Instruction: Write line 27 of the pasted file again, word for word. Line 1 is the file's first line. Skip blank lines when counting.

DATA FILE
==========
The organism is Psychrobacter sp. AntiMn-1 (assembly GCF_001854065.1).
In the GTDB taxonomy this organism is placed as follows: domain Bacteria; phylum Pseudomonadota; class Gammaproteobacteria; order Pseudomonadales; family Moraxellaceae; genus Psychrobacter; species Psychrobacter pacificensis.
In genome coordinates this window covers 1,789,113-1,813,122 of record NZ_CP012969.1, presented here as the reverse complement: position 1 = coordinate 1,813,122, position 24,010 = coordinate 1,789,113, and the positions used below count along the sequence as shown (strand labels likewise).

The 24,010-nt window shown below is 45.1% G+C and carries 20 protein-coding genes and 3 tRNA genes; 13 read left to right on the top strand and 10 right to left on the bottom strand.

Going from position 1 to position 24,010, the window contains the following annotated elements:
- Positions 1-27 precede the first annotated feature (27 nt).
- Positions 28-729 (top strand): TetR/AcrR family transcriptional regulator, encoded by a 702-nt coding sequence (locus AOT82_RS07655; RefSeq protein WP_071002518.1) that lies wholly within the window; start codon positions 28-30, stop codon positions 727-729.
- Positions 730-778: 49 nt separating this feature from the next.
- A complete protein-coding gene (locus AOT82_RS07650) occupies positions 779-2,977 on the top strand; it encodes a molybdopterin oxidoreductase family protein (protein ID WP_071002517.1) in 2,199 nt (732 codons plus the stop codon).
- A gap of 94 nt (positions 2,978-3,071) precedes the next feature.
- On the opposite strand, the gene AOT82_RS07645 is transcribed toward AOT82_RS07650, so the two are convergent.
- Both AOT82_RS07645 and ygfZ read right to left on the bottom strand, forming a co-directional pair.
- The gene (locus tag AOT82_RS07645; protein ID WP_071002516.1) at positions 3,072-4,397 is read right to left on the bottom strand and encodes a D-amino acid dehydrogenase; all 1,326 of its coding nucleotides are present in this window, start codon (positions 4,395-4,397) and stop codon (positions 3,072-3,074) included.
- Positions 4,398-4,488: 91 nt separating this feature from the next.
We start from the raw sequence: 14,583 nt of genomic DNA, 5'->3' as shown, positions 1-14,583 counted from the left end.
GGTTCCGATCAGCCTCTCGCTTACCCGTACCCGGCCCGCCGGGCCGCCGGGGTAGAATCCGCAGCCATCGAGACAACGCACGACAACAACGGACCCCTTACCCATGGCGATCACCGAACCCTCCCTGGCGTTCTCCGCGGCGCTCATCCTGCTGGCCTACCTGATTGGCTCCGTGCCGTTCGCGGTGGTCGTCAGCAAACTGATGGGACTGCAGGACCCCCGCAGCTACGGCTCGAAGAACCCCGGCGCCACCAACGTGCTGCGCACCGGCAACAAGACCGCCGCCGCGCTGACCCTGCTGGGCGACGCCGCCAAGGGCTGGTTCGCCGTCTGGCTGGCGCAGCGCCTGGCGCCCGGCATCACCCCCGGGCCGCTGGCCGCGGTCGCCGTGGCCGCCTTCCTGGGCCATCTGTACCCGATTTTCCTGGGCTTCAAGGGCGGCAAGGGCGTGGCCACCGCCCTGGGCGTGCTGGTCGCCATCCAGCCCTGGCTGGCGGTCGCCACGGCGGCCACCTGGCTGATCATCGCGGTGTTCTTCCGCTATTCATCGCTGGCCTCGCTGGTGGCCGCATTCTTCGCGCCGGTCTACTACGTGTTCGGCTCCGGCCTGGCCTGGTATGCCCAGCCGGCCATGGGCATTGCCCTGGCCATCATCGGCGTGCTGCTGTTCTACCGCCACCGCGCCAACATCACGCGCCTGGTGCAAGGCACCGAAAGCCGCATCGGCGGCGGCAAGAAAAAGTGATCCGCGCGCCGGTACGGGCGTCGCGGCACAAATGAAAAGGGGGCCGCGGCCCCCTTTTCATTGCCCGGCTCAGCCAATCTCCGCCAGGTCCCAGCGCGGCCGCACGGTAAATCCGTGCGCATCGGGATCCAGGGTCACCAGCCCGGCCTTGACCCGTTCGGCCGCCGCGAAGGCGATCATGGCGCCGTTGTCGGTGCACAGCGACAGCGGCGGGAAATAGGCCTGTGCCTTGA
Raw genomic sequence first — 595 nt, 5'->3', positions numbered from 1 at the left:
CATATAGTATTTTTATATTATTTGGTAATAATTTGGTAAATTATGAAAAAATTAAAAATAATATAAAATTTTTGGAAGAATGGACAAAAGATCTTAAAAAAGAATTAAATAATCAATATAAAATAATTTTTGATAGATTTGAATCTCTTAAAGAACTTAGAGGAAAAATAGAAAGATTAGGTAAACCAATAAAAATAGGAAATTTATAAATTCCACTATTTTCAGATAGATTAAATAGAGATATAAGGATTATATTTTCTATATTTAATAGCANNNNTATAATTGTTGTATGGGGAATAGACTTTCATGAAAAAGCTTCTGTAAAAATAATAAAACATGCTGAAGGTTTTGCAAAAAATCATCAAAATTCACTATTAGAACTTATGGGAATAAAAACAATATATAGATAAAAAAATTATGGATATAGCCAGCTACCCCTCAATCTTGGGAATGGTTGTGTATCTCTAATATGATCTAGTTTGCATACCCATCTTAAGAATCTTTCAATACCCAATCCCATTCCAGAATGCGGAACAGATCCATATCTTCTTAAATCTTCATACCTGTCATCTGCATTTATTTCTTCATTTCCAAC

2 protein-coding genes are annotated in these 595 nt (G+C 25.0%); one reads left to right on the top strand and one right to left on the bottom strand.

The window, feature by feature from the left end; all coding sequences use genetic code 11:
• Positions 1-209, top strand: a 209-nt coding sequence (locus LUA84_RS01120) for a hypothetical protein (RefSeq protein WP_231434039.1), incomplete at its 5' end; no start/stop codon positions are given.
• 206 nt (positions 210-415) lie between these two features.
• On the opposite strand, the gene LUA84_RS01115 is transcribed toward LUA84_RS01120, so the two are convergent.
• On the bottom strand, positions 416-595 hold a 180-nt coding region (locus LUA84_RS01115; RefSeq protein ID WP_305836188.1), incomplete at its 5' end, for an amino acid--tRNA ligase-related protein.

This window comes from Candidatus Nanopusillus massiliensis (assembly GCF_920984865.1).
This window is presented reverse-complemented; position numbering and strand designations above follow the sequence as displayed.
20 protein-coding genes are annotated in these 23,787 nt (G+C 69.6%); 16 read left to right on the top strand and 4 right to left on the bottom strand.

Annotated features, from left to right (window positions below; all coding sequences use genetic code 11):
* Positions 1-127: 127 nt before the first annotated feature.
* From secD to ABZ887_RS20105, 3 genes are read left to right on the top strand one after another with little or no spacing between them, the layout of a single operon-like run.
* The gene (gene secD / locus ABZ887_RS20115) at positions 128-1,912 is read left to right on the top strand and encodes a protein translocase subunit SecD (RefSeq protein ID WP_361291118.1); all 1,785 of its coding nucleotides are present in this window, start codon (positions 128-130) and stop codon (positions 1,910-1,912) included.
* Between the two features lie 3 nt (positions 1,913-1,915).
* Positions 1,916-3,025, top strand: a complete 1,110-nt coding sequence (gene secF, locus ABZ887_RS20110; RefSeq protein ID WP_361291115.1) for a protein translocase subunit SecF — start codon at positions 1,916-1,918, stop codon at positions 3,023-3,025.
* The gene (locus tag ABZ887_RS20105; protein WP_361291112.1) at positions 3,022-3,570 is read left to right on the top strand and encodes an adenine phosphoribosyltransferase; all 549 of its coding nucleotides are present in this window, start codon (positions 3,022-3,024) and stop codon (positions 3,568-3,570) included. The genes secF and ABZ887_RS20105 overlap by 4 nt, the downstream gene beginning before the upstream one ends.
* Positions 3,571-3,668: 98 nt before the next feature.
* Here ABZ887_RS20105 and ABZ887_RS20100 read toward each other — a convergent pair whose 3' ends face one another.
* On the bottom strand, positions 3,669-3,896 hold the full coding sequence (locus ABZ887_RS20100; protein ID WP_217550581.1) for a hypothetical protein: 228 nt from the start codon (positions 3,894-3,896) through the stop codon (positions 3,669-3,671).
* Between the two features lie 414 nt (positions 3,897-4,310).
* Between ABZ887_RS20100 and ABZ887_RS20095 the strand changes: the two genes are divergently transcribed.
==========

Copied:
20 protein-coding genes are annotated in these 23,787 nt (G+C 69.6%); 16 read left to right on the top strand and 4 right to left on the bottom strand.